The word “genetics” tends to spark different reactions by parents and professionals within the autism community, ranging from interest to indifference or even annoyance. These days the media seems to report a new “autism gene” on almost a monthly basis. However, after careful reading of most of these articles, the newly reported autism genes usually explain only a small percentage of individuals having autism. In this editorial I would like to briefly discuss why studying genetic aspects of autism is relevant. I also would like to discuss what I believe are some commonly stated but simplistic generalizations regarding genetic aspects of autism.
Basic Findings in Genetics
First, let me say at the outset that there is no doubt that genetic factors play a role in causation and in the pathogenesis of autism. There are multiple lines of evidence that support this.
A variety of different types of family studies have evaluated the likelihood of a second person within a kin group having autism. These studies vary in terms of the number of participants who have been evaluated, the familial distance between the individuals in question (e.g., siblings, child-parent, first cousins, etc.), how the participants were selected for inclusion in the study, and still other parameters.
One of the most common forms of family studies in autism is a twin study, in which the concordance of monozygotic (i.e., identical) twins having autism is compared to the concordance of dizygotic (i.e., non-identical) twins having autism. The potential value of this type of analysis is that it offers a means to differentiate between genetic and non-genetic impacts on autism causation since MZ twins are (mostly) genetically identical whereas DZ twins share half their genes; consequently, if a significantly greater concordance in phenotype is noted in MZ compared to DZ twins, then a genetic underpinning of the phenotype is strongly implicated. Overall, twin studies have shown a high degree of heritability of autism, with more recent studies indicating a much higher contribution from non-genetic factors than was previously thought; data across all these studies show that genetic factors account for 38-90% of the phenotypic variance. This type of work, however, does not provide insights into the number of genes or their identities.
Other epidemiological studies indicate that the likelihood of having a child with autism increases with the proportion of genes that the child has in common with an affected individual in the kindred group. So, the recurrence risk statistic for a full sibling is greater than that for a half-sibling which, in turn, is greater than that for a cousin. In one recent large study of this sort, the heritability of autism was estimated to be about 50%, consistent with the importance of both genetic and non-genetic factors in autism causation.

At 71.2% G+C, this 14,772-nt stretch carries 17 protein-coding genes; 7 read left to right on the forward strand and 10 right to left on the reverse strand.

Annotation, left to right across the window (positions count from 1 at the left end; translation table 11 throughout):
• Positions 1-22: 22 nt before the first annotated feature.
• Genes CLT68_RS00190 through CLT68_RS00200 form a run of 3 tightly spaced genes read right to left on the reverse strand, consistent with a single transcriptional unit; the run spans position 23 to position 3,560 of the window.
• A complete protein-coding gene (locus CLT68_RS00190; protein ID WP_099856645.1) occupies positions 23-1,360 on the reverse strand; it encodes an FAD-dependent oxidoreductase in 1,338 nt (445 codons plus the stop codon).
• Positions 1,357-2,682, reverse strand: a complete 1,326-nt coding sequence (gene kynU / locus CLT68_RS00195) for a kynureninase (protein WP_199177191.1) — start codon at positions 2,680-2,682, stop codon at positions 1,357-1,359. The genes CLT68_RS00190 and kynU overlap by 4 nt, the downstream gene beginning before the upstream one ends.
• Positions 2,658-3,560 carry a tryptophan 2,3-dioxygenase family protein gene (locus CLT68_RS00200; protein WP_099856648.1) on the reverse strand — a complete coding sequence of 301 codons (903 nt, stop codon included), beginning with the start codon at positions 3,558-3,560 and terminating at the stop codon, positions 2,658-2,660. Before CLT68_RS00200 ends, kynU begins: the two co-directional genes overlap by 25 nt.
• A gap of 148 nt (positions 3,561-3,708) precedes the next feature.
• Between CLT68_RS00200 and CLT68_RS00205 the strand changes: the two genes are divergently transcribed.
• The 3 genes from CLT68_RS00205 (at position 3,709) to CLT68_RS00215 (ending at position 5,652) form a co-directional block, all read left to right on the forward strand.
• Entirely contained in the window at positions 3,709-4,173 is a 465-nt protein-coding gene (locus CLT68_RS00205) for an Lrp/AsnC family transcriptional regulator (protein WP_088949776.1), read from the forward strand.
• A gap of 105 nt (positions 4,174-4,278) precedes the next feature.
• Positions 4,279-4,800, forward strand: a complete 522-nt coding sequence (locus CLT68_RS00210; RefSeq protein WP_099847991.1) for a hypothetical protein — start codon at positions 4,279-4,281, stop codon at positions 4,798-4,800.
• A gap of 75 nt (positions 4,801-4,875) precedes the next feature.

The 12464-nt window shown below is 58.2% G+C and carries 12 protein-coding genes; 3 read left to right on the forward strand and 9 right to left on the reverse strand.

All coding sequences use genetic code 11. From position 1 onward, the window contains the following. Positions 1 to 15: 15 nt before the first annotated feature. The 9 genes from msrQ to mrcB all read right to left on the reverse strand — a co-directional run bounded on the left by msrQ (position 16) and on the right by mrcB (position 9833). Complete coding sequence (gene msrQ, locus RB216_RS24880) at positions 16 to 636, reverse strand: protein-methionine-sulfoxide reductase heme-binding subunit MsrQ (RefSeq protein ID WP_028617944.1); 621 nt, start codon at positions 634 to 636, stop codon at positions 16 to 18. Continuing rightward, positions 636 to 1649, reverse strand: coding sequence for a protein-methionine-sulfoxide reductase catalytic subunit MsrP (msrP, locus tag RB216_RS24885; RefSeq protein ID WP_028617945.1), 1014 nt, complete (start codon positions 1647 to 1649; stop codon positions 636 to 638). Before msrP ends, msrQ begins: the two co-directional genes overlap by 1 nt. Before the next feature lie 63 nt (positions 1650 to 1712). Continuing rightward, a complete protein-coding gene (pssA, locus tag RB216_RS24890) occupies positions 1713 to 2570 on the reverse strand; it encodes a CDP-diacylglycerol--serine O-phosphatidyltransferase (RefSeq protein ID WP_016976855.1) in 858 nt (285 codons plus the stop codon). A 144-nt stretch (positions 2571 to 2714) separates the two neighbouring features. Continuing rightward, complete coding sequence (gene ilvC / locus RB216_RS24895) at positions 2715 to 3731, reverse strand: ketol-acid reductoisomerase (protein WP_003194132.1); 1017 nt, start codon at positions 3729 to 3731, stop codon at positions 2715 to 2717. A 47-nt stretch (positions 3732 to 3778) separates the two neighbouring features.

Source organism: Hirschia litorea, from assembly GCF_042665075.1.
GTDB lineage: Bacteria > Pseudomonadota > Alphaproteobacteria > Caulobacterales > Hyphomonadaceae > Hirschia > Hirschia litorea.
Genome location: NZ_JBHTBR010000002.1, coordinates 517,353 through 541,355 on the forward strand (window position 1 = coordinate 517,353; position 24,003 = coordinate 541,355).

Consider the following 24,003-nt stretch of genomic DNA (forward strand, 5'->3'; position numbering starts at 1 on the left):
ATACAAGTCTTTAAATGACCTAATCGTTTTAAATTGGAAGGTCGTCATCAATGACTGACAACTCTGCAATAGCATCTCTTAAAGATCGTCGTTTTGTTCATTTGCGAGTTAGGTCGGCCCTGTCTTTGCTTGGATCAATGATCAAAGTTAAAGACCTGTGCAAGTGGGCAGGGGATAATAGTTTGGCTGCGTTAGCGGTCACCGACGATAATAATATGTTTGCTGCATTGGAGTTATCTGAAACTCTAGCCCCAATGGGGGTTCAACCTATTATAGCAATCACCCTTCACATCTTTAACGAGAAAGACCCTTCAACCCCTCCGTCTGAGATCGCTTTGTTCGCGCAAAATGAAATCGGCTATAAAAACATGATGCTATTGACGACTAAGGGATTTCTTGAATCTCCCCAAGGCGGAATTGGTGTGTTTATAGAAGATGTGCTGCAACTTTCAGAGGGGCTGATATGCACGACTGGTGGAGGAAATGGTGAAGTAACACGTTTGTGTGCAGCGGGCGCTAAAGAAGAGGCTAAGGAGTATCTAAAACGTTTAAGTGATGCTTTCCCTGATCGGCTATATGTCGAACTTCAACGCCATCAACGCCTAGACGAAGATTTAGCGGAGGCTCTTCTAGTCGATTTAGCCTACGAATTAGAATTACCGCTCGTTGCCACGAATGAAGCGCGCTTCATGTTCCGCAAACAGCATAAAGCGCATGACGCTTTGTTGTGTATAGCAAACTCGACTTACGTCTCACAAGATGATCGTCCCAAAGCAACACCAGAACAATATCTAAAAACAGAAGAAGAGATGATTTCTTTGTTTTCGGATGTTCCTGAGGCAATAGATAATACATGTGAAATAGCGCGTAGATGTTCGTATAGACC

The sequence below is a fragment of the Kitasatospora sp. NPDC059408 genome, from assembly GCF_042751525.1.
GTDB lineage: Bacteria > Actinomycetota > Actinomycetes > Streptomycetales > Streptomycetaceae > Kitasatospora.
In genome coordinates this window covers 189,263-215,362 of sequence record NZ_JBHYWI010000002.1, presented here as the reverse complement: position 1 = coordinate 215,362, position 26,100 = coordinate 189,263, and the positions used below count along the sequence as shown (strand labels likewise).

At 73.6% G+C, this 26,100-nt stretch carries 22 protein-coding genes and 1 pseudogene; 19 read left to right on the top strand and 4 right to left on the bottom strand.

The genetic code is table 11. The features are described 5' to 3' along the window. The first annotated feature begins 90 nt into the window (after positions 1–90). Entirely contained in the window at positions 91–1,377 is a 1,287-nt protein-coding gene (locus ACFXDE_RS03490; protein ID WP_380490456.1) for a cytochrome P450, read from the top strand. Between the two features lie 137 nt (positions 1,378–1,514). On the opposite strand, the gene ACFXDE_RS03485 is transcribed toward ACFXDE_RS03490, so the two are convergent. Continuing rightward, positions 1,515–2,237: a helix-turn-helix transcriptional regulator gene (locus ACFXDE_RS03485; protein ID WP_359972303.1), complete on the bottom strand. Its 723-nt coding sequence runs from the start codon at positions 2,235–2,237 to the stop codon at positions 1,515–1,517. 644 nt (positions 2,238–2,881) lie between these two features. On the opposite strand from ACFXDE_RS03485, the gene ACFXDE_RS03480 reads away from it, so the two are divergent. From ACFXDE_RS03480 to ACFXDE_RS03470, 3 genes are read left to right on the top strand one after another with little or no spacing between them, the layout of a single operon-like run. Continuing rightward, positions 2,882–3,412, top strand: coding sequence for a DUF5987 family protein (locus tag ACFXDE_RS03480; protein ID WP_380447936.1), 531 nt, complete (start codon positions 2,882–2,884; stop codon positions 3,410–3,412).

Clinical evaluation of individuals and of cohorts of individuals with autism has also provided a different type of (strong) evidence that genetic factors underlie some forms of autism. Here, too, study designs vary but clinical evaluation using tools such as chromosomal microarray analysis, candidate gene analysis, and whole exome or whole genome sequencing have revealed strong associations between various genetic syndromes that, in turn, have a propensity for an association with autism. Some cytogenetic examples include trisomy 21 (Down syndrome) and deletions of chromosome 15q11-q13, chromosome 16p11.2, and chromosome 22q13. Some monogenic (single gene) conditions associated with autism include Fragile X syndrome, tuberous sclerosis, neurofibromatosis, and mutations of the CHD8, ARID1B, SHANK3 and SCN1A genes.
More than a hundred single-gene causes of autism are now described, most of which are uncommon or frankly rare. Numerous chromosomal etiologies are also known, some of which are gross chromosomal abnormalities that are readily observable by conventional light microscopy, but many of which are submicroscopic and require higher resolution techniques for their detection, such as chromosomal copy number deletion or duplication variants. For both single-gene and chromosomal etiologies, both inherited and de novo (or newly occurring) mutations are described. It is also now apparent that there are probably hundreds of genes that when mutated can cause a very small increase in the likelihood of an autistic phenotype, although the identities of these genes are not currently known. Depending on the population of individuals with autism who are evaluated and the specific investigations that are carried out, evaluations of known autism genes and of cytogenetic anomalies disclose the etiological basis or a major contributory factor in the etiology of autism in about 10-30% of cases, with higher diagnostic yields noted when newer diagnostic tools such as chromosomal microarray analysis and whole exome or whole genome sequencing are used.
Much more needs to be learned regarding each of these types of genetic factors that are associated with autism. But we already know, as suggested by the above discussion, that the genetic architecture of autism is complex. It can be misleading, then, when the press talks about genetic causes of autism as if there is a single type of genetic cause. There are multiple types of genetic underpinnings of autism, some of which are due to the mutation of a single gene, others to variant forms of many genes with each having small contributions, and still others to any of a variety of chromosomal abnormalities. And for each of these modes of genetic involvement there is the potential for environmental factors to be contributory to the pathogenesis to varying degrees.
By Stephen M. Edelson, Ph.D.
This editorial appeared in the Autism Research Review International, Vol. 29, No. 3, 2015